Be very clear what you expect from an event. It may be sales, promotion, fun, education, collaboration, or something else. Whatever it is, research the prospective event to make sure there is evidence that it has what you require. Ask fellow artists who participated in previous years and search the internet for clues. If the event isn't a real deal, someone out there will have said it.

West of Main Art Walk 2019
Gala opening at the Roundhouse Community Center in Vancouver, BC.
It's a well-organized and well-visited event where art is king.

2. Can I?

Make sure you satisfy the requirements of the event. Do you have enough art available? Can you deliver it, present it, and do all the other things needed for successful participation? Can you afford the resources required? Is the timing right and can you realistically plan all the steps from the moment you commit to the actual event? For this event, I wasn't sure how to transport and mount my paintings, but luckily, I found a solution I could implement. It included purchasing several display easels and testing how much stuff I can pack into my car. 

How many easels fit into one Acura? Eight! :-)

3. Make it Happen!

Once you are pretty sure it's a good match for you, planning is crucial. Consider what art you need to make or modify, how you are going to promote your participation in the event, and all the logistics including the spendings and actions you must take over the period of time you have. Your list might include art materials, frames, display gadgets, labels, shipping/delivery, promo materials, communication with your fans and collaborators. None of this is to be taken lightly or left for the last minute. In planning, attention to detail and timeliness rule. For example, I used an area of my home to stage my display and that helped me in deciding which paintings to include and how to finish them.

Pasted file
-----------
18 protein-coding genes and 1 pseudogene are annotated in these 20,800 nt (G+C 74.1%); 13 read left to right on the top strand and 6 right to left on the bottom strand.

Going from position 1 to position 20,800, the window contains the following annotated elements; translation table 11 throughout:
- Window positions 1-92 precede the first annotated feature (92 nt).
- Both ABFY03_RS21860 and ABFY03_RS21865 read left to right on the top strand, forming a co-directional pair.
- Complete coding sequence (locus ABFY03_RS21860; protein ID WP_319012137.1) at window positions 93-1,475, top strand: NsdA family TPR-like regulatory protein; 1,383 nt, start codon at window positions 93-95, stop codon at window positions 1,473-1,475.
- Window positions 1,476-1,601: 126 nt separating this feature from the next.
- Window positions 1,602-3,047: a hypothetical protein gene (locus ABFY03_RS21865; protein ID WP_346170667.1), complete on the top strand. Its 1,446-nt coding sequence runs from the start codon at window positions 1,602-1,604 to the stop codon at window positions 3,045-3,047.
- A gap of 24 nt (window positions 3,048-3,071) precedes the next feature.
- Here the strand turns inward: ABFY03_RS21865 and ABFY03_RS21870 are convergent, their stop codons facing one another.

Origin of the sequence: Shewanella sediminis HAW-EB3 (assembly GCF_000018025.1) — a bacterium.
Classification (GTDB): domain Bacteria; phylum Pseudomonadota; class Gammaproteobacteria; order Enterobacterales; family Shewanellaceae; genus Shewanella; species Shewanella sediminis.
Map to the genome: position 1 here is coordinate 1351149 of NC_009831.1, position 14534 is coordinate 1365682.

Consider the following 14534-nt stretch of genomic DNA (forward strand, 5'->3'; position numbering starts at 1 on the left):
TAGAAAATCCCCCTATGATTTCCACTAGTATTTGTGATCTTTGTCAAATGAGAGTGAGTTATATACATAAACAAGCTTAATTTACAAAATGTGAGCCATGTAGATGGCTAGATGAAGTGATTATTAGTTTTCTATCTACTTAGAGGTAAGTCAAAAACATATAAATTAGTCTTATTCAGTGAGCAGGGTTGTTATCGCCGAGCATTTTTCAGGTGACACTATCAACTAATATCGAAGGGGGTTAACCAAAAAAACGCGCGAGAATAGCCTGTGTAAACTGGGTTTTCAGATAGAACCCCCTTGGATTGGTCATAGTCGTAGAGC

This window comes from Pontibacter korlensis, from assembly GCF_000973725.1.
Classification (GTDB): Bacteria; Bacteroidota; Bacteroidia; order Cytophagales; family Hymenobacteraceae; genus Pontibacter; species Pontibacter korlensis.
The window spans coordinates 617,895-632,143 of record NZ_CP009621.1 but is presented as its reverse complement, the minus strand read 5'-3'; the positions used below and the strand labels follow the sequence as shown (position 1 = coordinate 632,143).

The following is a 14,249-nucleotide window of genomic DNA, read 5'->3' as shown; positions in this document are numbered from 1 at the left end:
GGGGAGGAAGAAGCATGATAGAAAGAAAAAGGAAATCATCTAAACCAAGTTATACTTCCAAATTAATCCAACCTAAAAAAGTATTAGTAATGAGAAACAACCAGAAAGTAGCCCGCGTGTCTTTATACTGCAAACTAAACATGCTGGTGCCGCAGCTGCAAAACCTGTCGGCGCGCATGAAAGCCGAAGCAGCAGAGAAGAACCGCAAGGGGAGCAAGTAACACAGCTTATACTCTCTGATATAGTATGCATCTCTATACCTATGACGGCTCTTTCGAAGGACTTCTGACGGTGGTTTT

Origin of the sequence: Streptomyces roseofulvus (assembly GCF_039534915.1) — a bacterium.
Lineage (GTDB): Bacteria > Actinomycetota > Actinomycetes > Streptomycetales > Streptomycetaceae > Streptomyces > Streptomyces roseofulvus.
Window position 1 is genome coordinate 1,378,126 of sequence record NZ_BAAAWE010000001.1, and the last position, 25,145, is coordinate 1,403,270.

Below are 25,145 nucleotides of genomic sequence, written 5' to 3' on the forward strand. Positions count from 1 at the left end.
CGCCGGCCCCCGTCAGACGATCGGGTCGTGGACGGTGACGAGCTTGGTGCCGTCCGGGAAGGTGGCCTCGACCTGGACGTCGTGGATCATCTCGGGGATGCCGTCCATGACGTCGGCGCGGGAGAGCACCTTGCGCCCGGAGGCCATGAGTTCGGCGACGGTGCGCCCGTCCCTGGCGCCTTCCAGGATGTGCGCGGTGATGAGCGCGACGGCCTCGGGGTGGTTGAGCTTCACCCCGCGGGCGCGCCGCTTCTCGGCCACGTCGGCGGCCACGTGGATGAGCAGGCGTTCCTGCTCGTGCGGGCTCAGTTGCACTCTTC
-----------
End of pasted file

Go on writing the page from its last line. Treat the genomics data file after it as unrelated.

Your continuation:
West of Main Art Walk - Kitsilano Neighbourhood House venue
Easels and grid walls galore.
 "I am impressed," one visitor exclaimed. "There's no sloppy art here!" 

Have Fun!

Last but not least, take some time to think about having a great time yourself. It's important because your own personal satisfaction will be reflected in your art. Social events are hard on us introverts but we can learn to enjoy them. Prepare well and take care of yourself. What makes you happy when you are out there? A glass of wine? Cool clothes? A friendly face? A chat with someone you trust? Do you enjoy doing a demo? Plan your event around these goodies and avoid things that you don't like. 

It was a good day for a demo!

Easier said than done, but we can do it for the sake of our art!

In other news, my painting Whyte Islet received an honorable mention in the FCA postcard competition. Watch for the cards with these lovely images over the next year in the Federation Gallery on Granville Island.

May your next art event be a great success!


P.S. My acrylic painting workshops are filling in quickly so make sure you sign up soon if you were planning to. The North Vancouver one is in just two weeks! More info on my website HERE.